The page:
A new 3-minute video tour of the Libraries is available. Learn about the library and all the services that support academic endeavors. Take the tour here, or use your mobile device to take a self-guided tour next time you stop by the library.


Upcoming events

RefWorks logoWorkshops: September 10 (12 noon), 13 (4:30 p.m.), 18 (12 noon), 19 (4 p.m.) Open to all! No advance registration. Create an account and practice downloading citations to build your bibliography. Times, Location, and More...

Celebrating 75 years of The Hobbit. To mark the anniversary, the Libraries are featuring two speaking events this semester, three open house viewings of original manuscripts, plus an exhibit (below).

View a selection of manuscript originals from the Tolkien collection on Friday afternoons at 2:30--Sept. 21, Oct. 26, and Nov. 16. No registration; walk-ins welcome; presentations will run about 45 minutes. Questions? E-mail William Fliss, interim curator of the Tolkien Collection.

Dr. John RateliffOct. 3 (Wednesday), 4:30 p.m., Dr. John Rateliff (right), "How The Hobbit Came to Milwaukee." Hear the fascinating story of how the Tolkien manuscripts came to Marquette University, told by an MU alumnus (Grad '90) and foremost expert on Tolkien.

Nov. 8 (Thursday), 4:30 p.m., Dr. Christina Scull and Dr. Wayne Hammond, "J.R.R.Tolkien and the Art of Middle-Earth." Tolkien was a talented artist who illustrated his literary creations, including the original edition of The Hobbit.

Freedom Project Events

Hunger GamesBanned Books Week: Sept. 30—Oct. 6, 2012. In conjunction with the university-wide Freedom Project, the Libraries invite you to join them in celebrating the freedom to read and the freedom to access information. Lord of the Flies

Oct. 4 (Thurs.), 1:00 p.m. – 10:00 p.m. “Forbidden Film Festival: Four Films Based on Banned Books.” Stop in for just one or all four of these entertaining flicks: Lord of the Flies (1:00 p.m.), Howl (3:00 p.m.), Twilight (5:00 p.m.), and The Hunger Games (7:30 p.m.). Enjoy free popcorn and brief film introductions by library staff members. Location: Raynor Conference Center Beaumier Suites B/C

Oct. 4 (Thurs.) 10:00 a.m. – 4:00 p.m. “Live Virtual Read-Out.”  Bring your own banned or challenged book to a 2nd floor Raynor group study room (R215). Video-record yourself reading a short excerpt from your favorite passage and upload the video to You Tube. A MacBook Pro and library staff will be available to assist. Can’t make it to the live event? Stop by our Banned Books Week virtual exhibit where you can upload your own virtual-read out video.


"The Hobbit at 75" August 20 through March 8, 2013. An exhibit, located near the Raynor Library turnstiles, has been prepared by the Department of Special Collections to celebrate the publication and film history of J.R.R. Tolkien's beloved 1937 classic, which has been translated into more than 40 languages. The exhibit is accessible for viewing during all library hours.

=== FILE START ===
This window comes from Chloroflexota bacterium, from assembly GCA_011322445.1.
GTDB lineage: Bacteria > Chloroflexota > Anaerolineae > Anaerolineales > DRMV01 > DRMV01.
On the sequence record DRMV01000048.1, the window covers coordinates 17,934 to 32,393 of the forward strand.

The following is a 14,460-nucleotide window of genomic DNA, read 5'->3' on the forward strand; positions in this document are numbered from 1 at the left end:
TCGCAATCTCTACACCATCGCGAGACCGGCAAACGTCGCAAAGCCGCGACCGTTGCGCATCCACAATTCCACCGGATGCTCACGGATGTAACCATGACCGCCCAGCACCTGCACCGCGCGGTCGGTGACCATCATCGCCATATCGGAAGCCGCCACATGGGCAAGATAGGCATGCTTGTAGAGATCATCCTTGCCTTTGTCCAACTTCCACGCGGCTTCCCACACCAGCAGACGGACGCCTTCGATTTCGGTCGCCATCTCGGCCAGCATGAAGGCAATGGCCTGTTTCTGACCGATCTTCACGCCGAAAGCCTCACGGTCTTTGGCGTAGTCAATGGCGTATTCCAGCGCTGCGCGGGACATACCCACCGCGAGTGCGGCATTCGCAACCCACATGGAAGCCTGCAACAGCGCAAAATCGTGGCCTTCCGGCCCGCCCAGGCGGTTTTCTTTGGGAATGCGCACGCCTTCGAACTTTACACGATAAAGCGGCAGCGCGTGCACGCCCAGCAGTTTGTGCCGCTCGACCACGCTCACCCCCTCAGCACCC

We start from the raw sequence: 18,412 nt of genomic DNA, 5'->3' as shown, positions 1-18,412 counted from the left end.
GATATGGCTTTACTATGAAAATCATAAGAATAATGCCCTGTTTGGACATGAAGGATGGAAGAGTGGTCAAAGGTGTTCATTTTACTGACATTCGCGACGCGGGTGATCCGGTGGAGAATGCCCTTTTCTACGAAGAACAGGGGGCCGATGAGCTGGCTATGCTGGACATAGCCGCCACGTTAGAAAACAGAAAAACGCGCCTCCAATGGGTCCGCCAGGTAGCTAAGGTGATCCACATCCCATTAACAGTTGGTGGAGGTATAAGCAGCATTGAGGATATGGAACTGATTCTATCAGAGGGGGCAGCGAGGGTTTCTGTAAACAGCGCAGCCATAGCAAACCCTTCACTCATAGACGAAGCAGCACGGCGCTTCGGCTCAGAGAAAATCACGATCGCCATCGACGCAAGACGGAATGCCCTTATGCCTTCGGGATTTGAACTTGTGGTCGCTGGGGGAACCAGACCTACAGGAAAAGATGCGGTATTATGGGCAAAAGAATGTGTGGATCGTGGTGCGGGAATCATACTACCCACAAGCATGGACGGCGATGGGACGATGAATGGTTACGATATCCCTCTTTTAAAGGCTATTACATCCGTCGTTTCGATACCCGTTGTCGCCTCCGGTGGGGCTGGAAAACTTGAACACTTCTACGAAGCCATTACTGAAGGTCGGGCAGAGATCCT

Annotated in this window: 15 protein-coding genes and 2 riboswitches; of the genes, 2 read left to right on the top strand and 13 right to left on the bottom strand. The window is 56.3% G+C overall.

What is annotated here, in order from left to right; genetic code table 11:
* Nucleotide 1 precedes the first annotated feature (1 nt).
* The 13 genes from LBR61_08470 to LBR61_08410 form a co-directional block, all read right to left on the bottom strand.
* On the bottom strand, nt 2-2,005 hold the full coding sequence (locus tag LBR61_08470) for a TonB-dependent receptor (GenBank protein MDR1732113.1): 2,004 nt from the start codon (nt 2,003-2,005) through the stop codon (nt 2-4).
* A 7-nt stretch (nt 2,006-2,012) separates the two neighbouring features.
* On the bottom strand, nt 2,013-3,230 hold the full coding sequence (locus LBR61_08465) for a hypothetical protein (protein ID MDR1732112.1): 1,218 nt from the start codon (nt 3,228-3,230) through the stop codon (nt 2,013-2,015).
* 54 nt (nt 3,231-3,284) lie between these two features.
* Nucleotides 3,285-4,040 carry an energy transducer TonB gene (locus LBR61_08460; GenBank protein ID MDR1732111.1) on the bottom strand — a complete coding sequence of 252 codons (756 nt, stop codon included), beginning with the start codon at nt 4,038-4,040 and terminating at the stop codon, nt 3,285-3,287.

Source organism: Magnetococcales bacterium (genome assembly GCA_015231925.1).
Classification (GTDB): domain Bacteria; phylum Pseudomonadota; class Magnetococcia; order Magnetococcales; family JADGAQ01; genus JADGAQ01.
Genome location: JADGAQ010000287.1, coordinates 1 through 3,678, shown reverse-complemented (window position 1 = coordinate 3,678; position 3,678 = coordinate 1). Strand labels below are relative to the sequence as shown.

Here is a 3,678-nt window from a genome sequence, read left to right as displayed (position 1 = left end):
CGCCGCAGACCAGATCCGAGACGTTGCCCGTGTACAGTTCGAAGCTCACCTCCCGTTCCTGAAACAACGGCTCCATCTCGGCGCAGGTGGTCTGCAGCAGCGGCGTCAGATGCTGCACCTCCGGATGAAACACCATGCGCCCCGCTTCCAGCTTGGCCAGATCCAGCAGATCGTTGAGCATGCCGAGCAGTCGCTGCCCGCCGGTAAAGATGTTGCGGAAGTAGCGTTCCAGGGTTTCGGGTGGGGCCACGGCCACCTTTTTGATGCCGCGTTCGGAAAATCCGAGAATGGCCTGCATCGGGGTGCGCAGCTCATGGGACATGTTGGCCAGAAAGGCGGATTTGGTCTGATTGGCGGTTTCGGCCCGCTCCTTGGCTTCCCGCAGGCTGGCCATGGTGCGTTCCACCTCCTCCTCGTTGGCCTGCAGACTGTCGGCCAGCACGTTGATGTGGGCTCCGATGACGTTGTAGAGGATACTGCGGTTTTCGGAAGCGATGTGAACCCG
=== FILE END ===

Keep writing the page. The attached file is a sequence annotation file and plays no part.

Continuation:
Banned Books Week exhibit Sept. 24 (Mon.) - Oct. 8 (Mon.) located on the Raynor Bridge entryway. Highlights include: banned classics and the top 10 most frequently challenged books of 2011.

“Defining Freedom at Marquette in the 1960s and 1970s,” exhibit Oct. 15—Jan. 28. In addition to Banned books week and also in conjunction with the Freedom Project, this exhibits will be mounted on the second floor of Raynor Library based on holdings in Special Collections and University Archives.


Just for you—a new subject listing for our popular Research Guides, “Faculty Resources.” Now faculty can easily locate guides of special interest. Among the newest guides is “Links That Last to Readings for Your Courses,” which helps faculty locate durable or persistent links to journal articles for D2L, wikis, and other online listings. The guide also shows how to make online articles accessible from off-campus via the proxy server. Another new guide of interest to faculty, especially those engaged in tenure review, is “Cited Reference Searching and Journal Rankings.” More...


Online Edition HomepageRaynor Memorial Libraries has released its 2012 Foundations in Wisconsin directory. The 31st edition documents 1,301 foundations responsible for more than $490 million in grants. The unique tool, available in both print and online formats, is designed to help grantseekers as part of the outreach efforts of the Libraries' Funding Information Center. The online database, updated monthly, is accessible free of charge to members of the Marquette community. Questions or requests for an orientation to the Center should be directed to the Funding Information Center at 288-1515 or e-mail librarian Mary Frenn.


Kateri Tekakwitha Marquette University will be represented in several ways at the Oct. 21st canonization of Blessed Kateri Tekakwitha (1656-1680), an Algonquin-Mohawk Indian who will be the first Native North American to be canonized by the Catholic Church. Archivist Mark Thiel will be attending the canonization in Rome. Raynor Memorial Libraries' Department of Special Collections has supplied photos for an exhibit about Native Catholics at the Vatican. Native Footsteps Along the Path of Saint Kateri Tekakwitha, edited by Christopher Vecsey and Mark Thiel, will be released in October by Marquette University Press. Marquette's Department of Special Collections holds the archives for the Tekakwitha Conference since 1939, including correspondence, meetings, publications, photography, recordings, and financial records. (Photo by Anne Scheuerman, taken at the Shrine of the Jesuit North American Martyrs, near Auriesville, New York)


The Beaumier Suites (Raynor 060A,B,C) had a facelift this summer! All equipment in the facility has been upgraded and the new projectors and screens meet widescreen digital standards. The microphone system in the three rooms now meets FCC standards. The new podium in 060C now includes a Blu-ray player, and videoconferencing equipment for the center has been upgraded to HD quality. Finally, a team of professionals cleaned the wallcoverings, then artwork was added from university collections. Admire the all-new facility at your next meeting.